rpm uses both the Carbon Design Engine and nTopology in tandem. The Carbon Design Engine delivers efficient, regular, conforming lattices that you can quickly implement to achieve a certain consistent mechanical response. This is particularly effective when you have a fixed design for which the feel and performance of the lattice is the primary quality driver. When rpm was part of the Carbon Design Engine Pro beta program, rpm delivered products to their customers from the consumer and industrial goods segments, which rely on different performance zones. That initially added another level of complexity to their product testing but allowed rpm to achieve a much better mechanical stress response for their customers than any other solution.

nTopology is the tool rpm turns to when it comes to variance when the final design is not fixed. A good example is rpm’s internal channels within lattice structures. rpm was able to establish design rules that automatically adjust the lattice and channeling based on the current parameter set and medium that they are testing. Then those design and production settings are ready for similar applications in next-generation products like manifolds, where a particular core geometry is established but can be produced in a variety of different iterations for specific applications.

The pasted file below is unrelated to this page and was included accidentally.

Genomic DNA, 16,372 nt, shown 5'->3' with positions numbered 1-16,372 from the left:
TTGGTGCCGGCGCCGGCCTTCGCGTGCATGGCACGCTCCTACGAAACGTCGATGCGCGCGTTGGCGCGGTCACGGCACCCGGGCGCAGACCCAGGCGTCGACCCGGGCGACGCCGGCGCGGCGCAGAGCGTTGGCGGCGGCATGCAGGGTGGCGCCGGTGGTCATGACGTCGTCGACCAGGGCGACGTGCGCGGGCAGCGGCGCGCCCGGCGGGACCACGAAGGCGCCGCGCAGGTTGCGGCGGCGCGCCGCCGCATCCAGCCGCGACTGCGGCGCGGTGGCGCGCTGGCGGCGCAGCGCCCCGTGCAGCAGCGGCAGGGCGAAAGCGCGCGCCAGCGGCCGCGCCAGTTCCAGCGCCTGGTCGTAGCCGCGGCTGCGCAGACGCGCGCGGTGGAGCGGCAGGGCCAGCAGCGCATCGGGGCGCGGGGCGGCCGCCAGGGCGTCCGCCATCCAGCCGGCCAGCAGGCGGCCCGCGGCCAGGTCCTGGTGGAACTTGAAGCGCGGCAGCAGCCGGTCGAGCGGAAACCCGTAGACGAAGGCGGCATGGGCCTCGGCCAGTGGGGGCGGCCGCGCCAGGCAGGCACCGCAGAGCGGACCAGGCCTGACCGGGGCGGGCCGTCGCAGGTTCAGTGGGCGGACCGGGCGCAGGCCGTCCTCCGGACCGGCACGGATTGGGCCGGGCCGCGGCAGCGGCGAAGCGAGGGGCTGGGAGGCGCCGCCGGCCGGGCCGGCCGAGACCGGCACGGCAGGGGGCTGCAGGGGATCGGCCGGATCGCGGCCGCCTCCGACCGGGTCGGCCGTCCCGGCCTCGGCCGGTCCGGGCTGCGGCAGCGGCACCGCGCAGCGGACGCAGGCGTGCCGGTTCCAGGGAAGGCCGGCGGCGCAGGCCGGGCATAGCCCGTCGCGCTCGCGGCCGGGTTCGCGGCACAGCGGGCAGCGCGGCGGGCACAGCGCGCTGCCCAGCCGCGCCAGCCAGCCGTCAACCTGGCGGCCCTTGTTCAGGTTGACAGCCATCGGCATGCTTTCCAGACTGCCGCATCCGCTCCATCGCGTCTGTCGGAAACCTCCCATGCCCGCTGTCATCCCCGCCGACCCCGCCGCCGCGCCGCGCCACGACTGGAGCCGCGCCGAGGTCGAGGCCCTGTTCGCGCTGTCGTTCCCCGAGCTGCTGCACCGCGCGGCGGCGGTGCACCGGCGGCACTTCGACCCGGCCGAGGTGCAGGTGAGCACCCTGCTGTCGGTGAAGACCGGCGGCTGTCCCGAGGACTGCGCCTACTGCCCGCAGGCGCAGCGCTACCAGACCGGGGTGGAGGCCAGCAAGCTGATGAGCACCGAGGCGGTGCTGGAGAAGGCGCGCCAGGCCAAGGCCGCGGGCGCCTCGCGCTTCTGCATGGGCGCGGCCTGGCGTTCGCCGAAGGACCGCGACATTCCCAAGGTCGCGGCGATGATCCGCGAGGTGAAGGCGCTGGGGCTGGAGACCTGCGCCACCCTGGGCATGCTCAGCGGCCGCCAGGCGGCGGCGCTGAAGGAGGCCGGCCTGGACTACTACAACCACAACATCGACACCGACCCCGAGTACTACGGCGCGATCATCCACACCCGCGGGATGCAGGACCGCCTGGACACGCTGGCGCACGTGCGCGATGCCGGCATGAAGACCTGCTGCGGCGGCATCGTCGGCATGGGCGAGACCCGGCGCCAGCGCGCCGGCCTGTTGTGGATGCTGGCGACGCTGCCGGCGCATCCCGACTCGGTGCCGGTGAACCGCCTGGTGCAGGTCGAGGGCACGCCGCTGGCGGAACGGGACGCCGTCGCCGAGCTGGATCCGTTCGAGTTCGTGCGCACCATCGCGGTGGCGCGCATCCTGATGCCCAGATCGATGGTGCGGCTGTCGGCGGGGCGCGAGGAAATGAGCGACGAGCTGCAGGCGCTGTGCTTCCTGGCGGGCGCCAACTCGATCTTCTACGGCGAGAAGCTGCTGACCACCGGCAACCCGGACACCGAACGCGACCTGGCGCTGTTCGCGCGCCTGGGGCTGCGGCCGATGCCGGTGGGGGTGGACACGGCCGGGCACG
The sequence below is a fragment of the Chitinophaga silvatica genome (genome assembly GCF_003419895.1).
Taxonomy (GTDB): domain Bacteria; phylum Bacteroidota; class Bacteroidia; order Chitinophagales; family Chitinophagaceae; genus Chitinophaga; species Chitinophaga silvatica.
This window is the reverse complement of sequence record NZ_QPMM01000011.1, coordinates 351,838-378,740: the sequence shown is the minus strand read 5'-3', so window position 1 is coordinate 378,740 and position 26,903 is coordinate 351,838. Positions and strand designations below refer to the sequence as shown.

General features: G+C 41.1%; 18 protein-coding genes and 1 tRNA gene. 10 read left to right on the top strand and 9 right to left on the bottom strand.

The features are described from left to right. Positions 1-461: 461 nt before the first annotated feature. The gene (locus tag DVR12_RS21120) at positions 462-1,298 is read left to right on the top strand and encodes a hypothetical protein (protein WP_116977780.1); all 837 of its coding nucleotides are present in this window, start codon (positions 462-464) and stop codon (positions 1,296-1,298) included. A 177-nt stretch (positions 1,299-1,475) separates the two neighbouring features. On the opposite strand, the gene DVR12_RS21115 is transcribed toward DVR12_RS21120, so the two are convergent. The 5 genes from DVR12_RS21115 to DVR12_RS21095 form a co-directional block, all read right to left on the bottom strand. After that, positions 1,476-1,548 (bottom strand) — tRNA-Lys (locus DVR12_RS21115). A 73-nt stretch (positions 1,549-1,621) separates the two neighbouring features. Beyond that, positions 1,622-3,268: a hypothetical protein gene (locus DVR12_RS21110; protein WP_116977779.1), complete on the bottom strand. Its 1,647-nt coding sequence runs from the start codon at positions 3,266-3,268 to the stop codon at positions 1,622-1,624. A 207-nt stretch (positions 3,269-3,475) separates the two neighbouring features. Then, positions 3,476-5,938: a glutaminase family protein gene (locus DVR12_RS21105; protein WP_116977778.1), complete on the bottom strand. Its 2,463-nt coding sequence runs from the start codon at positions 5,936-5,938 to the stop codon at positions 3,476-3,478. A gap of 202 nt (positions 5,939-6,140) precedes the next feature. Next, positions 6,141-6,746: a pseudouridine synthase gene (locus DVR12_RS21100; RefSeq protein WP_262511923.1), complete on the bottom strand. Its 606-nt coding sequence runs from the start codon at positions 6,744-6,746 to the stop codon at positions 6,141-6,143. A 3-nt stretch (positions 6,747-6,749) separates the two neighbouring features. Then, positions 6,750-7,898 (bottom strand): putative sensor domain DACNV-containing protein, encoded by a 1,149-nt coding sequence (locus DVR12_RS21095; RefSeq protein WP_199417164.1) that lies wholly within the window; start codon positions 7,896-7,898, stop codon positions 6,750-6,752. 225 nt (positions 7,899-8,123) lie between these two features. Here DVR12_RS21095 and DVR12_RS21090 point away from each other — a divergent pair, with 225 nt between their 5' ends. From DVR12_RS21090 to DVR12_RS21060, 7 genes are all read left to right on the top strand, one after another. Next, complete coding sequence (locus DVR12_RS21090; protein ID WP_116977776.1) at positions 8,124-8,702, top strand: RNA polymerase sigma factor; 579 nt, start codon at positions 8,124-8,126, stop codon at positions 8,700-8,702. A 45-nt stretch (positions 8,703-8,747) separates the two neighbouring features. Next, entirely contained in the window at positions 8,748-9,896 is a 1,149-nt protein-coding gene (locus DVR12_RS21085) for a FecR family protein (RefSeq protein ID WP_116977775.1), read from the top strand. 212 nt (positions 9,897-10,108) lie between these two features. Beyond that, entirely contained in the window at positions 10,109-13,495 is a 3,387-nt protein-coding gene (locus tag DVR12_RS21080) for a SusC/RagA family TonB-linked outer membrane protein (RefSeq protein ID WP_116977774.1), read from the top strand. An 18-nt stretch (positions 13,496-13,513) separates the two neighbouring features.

rpm is also working closely with the Carbon Design Engine development team to automate the design adjustment of master files and the creation of predefined lattices without leaving the tool. For a couple of particular customer applications in padding, Carbon Design Engine will automatically “fit” the lattice to a final shape as defined by the customer. As a first step, this feature will be operating over the API, but based on the success of this project and additional opportunities, those tools will steadily migrate into the Carbon Design Engine directly.

7. Apply latticing using high-performance materials to deliver better products